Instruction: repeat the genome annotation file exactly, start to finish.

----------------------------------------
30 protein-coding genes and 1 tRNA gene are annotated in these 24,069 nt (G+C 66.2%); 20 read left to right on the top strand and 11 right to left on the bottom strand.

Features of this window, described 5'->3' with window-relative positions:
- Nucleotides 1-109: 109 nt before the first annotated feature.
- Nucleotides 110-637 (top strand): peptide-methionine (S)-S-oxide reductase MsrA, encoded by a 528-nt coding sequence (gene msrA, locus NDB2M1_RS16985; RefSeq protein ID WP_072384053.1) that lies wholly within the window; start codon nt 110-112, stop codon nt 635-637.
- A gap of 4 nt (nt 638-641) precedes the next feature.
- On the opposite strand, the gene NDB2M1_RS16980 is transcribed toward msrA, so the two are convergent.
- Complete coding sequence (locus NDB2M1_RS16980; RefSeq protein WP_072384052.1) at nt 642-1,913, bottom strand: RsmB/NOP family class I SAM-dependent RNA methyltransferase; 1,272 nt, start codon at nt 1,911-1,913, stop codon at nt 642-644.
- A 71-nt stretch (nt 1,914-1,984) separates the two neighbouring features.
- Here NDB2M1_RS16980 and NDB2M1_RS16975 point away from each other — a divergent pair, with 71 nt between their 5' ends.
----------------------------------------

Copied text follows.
30 protein-coding genes and 1 tRNA gene are annotated in these 24,069 nt (G+C 66.2%); 20 read left to right on the top strand and 11 right to left on the bottom strand.

Features of this window, described 5'->3' with window-relative positions:
- Nucleotides 1-109: 109 nt before the first annotated feature.
- Nucleotides 110-637 (top strand): peptide-methionine (S)-S-oxide reductase MsrA, encoded by a 528-nt coding sequence (gene msrA, locus NDB2M1_RS16985; RefSeq protein ID WP_072384053.1) that lies wholly within the window; start codon nt 110-112, stop codon nt 635-637.
- A gap of 4 nt (nt 638-641) precedes the next feature.
- On the opposite strand, the gene NDB2M1_RS16980 is transcribed toward msrA, so the two are convergent.
- Complete coding sequence (locus NDB2M1_RS16980; RefSeq protein WP_072384052.1) at nt 642-1,913, bottom strand: RsmB/NOP family class I SAM-dependent RNA methyltransferase; 1,272 nt, start codon at nt 1,911-1,913, stop codon at nt 642-644.
- A 71-nt stretch (nt 1,914-1,984) separates the two neighbouring features.
- Here NDB2M1_RS16980 and NDB2M1_RS16975 point away from each other — a divergent pair, with 71 nt between their 5' ends.